Moving along to content. You shared that while writing this book, “There had been something about spending my days and nights immersed in anger—mine and the anger of others—that had been undeniably good for me.” This was one of my favorite passages because it flies in the face of what I was taught—what you say you yourself and so many other women were taught—that anger is a destructive force to tuck away. How did you come to think of anger in this new light? Did it happen suddenly, like a eureka moment?

Yes, it really happened at the end of the writing process, and I began to go back and look at the introduction I’d written four months earlier. I had a paragraph in that original introduction in which I’d written that while of this was a book that sought to value women’s anger, I of course also understood that too much anger could be bad for your health, etc. When I read that again, four months later, I realize that the four months I’d gotten to spend immersed in my own rage and taking seriously the rage of other women, had been some of the most purely healthy months I could remember: I’d slept well, eaten well, had a lot of energy. I began to think about how perhaps it was the bottling up of anger, rather than the anger itself, that raises our blood pressure and makes us grind our teeth.

In Good and Mad you recount an NPR interview with Rose McGowan, one of Weinstein’s most vociferous accusers, in which she was asked ‘What if what you’re saying makes men uncomfortable?’ She replied, ‘Good. I’ve been uncomfortable my whole life. Welcome to our world of discomfort.’ I imagine this book will similarly make a lot of people uncomfortable. And I think that is one of the key takeaways. Given that, how do you think you’ll confront that discomfort coming from critics and reviewers? I know you don’t have a crystal ball—but do you have any ideas you might be willing to share?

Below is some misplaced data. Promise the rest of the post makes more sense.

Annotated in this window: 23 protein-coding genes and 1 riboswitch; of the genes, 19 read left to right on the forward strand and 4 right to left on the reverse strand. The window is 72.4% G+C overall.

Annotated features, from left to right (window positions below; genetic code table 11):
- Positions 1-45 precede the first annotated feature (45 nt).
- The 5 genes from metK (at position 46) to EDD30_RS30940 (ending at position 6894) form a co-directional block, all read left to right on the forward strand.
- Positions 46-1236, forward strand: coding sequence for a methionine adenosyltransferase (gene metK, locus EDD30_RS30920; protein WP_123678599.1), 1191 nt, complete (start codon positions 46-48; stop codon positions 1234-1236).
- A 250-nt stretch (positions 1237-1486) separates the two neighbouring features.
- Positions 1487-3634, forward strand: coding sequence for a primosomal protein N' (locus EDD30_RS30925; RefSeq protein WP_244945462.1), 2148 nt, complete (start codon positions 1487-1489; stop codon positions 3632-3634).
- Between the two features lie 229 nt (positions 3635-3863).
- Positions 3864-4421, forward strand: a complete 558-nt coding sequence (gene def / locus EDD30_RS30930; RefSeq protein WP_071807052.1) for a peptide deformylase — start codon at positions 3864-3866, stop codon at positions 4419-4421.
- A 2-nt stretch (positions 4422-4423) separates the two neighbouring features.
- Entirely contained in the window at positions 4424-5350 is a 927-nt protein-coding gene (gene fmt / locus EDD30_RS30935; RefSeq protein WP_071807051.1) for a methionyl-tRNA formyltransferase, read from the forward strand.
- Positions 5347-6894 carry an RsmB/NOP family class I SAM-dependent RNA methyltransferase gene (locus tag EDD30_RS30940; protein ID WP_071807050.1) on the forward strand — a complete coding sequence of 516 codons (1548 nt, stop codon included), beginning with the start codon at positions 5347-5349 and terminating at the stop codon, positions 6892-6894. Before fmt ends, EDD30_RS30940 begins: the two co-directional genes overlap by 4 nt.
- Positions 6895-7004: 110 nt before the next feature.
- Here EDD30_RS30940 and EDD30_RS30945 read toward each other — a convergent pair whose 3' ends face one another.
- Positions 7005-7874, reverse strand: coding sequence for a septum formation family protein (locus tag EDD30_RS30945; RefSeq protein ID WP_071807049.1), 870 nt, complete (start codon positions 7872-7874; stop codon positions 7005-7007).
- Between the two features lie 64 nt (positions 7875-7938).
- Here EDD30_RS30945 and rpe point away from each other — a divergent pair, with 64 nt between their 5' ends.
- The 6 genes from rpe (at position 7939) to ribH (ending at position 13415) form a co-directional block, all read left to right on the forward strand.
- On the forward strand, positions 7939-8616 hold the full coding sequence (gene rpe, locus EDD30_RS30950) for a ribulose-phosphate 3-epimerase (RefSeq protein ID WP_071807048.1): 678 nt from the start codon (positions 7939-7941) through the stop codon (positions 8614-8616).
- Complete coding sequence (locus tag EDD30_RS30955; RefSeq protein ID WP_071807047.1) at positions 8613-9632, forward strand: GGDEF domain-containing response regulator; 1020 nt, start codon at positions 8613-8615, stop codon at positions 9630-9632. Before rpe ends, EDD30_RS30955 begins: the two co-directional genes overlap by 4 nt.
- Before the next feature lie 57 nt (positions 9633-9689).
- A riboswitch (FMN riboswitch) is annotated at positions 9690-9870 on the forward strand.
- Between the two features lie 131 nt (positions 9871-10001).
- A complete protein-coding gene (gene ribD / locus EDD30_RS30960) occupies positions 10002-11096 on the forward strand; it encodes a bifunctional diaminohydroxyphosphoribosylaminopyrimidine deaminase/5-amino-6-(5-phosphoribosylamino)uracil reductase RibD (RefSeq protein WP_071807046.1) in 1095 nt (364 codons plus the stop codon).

Oh, I hate reviews, honestly. I wish I were cool about it and thick-skinned, but the truth is that I’m very critical of my own work, and I always wish I’d had another week, another month, another year to make it better. So every bad review I read—from a smart reviewer, anyway—will make me think “oh yeah, that did kind of suck.” Except of course the bad reviews from those who are ideologically opposed. Those bad reviews I’ll relish. I’m sure there will be anti-feminist critics, or apologists for white patriarchy, talking about how unhinged and violent and dangerous and unpleasant my rhetoric is. But those I don’t mind.

Last content question. You wrote: No, I had never been serially sexually harassed. But the stink got on me anyway. I was implicated. We all are, our professional contributions weighed on scales of fuckability and willingness to get along, to be good sports, to not be humorless scolds or office gorgons. I imagine every woman knows exactly what you mean. How can we keep ourselves from being implicated? Any advice for those of us looking to balance the need to get along with coworkers and the instinct to fight? Or is that your point, there is no balance?

I think that on some very broad level, when we participate in the system as it’s set up—white capitalist patriarchy, we’re implicated. This is not about purity, getting pure. It’s about recognition of the role we all play, and yes, if we can find places in which we can challenge the abuses and injustices in the system, resisting those abuses. But I write about complicity not because I want to point fingers. I’m really just trying to raise consciousness, make clear the ways in which the system all around us is broken and supports various abuses of power, and that we all need to get better at seeing and acknowledging that, and to some degree acknowledging our role in it, with an eye to working together to make the system better and perhaps, one day, remake it.

Finally, let’s get personal. The one question I love to ask every author: What are you reading now? What books do you recommend?

I just started Tayari Jones’ An American Marriage, which I’m late to because I was writing my book. Before that, I read The Power by Naomi Alderman, which I kind of felt was like the fictionalized version of my book!

About Rebecca Traister: is writer at large for New York magazine and a contributing editor at Elle. A National Magazine Award finalist, she has written about women in politics, media, and entertainment from a feminist perspective for The New Republic and Salon and has also contributed to The NationThe New York ObserverThe New York TimesThe Washington PostVogueGlamour and Marie Claire. She is the author of All the Single Ladies and the award-winning Big Girls Don’t Cry. She lives in New York with her family.